I was solving a separable differential equation from my textbook and when I got the answer I verified that my answer was in fact a solution of the original D.E. but when I looked at the answer in the book looked a little bit different from mine.
This is the original D.E. :
xy' + y = y^2
This is my answer:
y = c/(c-x)
This is the answer in the book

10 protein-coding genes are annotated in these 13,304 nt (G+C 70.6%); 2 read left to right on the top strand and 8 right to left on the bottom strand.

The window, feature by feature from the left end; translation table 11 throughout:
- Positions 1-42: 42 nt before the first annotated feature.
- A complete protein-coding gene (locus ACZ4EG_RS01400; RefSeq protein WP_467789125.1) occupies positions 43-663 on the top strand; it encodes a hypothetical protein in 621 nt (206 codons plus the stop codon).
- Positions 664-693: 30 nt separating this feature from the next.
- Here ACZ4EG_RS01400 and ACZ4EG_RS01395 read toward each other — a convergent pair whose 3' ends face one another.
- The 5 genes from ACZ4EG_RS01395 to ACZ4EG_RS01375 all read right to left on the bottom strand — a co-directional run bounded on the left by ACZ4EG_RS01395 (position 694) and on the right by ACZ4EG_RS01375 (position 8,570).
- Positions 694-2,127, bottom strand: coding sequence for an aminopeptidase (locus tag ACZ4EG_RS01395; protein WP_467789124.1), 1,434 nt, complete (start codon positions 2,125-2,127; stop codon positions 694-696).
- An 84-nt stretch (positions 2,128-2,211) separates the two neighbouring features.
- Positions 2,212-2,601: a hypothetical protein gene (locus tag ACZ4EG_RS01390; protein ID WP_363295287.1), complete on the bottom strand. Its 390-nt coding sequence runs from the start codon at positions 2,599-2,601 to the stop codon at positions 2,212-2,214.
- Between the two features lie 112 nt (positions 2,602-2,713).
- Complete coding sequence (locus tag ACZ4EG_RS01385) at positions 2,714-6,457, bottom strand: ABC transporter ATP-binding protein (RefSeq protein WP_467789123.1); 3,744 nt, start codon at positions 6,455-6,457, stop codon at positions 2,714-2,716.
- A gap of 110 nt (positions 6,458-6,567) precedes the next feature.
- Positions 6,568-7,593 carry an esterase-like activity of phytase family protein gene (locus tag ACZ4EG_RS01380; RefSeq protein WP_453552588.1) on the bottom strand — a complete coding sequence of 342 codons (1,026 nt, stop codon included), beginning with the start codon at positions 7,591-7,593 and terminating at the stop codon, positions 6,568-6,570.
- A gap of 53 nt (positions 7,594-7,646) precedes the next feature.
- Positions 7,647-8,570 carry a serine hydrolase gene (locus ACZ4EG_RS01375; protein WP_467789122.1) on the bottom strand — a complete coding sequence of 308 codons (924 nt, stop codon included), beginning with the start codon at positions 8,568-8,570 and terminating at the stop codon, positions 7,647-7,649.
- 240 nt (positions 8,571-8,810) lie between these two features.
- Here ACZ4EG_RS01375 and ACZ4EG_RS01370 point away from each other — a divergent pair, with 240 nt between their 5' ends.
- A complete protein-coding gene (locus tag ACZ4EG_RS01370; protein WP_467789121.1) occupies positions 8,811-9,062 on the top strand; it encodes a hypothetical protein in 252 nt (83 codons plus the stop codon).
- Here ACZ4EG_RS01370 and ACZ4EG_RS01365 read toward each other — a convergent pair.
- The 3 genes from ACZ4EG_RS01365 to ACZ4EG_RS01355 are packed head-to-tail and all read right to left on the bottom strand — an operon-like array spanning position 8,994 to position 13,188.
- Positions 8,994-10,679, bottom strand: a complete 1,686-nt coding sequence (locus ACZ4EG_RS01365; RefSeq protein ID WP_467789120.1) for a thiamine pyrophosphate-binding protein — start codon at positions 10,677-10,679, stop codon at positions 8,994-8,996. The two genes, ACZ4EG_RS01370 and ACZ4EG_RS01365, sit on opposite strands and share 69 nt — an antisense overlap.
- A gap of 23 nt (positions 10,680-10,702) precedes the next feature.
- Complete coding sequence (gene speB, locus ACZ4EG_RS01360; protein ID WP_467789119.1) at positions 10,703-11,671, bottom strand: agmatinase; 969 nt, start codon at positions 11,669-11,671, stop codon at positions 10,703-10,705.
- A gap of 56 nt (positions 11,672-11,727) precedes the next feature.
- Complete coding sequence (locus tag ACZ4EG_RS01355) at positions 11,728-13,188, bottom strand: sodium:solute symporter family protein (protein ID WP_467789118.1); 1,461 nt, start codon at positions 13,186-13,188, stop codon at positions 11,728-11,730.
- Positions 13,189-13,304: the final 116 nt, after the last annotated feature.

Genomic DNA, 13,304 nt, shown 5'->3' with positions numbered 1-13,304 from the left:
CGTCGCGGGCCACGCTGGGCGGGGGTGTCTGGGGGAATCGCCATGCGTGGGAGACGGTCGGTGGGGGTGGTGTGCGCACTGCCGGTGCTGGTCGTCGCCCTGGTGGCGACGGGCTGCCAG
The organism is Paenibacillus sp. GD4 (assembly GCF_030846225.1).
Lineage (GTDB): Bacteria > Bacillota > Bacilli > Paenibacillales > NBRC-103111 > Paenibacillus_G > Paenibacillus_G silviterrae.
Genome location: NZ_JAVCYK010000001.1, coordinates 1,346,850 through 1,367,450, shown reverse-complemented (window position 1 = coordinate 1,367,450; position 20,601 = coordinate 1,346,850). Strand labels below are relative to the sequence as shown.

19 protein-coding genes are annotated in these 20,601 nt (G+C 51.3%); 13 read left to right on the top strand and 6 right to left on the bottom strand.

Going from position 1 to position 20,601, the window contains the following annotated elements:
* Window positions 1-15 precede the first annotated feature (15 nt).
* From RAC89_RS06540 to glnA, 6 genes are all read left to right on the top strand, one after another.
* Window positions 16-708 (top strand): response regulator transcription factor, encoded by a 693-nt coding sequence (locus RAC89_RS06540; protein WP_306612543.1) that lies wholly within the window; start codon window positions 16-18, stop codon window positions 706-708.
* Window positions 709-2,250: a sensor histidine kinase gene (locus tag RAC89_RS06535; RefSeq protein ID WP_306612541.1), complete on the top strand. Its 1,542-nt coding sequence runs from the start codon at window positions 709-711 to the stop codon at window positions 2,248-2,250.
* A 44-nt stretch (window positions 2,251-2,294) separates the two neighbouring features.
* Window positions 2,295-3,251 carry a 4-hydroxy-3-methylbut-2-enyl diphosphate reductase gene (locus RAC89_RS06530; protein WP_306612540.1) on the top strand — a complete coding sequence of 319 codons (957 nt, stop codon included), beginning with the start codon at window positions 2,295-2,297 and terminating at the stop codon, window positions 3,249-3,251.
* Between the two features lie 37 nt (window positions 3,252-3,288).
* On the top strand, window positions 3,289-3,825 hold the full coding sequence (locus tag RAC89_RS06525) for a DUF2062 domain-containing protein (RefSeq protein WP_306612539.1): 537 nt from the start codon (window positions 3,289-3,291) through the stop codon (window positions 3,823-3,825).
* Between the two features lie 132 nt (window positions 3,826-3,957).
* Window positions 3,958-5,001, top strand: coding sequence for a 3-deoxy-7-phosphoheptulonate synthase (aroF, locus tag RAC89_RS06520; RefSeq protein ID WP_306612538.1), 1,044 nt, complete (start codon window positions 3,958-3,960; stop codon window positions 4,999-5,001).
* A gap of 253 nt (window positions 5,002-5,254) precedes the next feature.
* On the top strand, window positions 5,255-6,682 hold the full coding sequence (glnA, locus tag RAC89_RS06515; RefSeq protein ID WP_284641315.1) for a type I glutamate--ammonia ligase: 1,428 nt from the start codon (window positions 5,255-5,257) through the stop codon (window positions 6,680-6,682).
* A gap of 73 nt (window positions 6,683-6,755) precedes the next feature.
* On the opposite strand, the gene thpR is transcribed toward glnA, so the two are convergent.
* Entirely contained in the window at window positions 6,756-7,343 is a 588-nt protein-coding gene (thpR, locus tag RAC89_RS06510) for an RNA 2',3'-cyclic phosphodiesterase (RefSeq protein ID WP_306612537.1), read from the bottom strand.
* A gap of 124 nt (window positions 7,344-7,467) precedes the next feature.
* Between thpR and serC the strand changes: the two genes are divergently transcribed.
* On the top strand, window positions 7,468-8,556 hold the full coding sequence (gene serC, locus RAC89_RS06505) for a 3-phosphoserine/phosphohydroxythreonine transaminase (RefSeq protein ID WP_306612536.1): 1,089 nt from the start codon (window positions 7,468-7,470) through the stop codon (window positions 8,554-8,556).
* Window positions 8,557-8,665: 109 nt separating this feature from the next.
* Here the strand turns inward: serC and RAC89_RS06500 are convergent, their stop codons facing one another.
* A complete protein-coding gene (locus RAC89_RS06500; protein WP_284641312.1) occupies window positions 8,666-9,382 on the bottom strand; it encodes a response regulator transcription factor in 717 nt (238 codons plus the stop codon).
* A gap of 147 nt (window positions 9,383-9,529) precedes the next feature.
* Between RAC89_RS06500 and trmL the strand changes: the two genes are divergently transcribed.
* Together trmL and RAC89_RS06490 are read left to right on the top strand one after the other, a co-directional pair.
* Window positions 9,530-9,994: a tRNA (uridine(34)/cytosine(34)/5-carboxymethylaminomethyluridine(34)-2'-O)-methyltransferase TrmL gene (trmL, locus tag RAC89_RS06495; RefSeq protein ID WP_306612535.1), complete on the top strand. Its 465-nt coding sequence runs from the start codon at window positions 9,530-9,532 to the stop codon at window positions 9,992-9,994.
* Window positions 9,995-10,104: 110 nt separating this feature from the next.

y = 1/(1-cx); also y=0 and y=1 are singular solutions.
Honestly I still don't know how to check if there are singular solutions, I didn't quite understand the explanation in the book, is it easy, ? And as for the general solution how does y = c/(c-x) become the same as y = 1/(1-cx)?
If I divide numerator and denominator by c then I get y = 1/(1-(x/c)), but is x/c just the same as cx? and if so is this something that applies only when dealing with differential equations?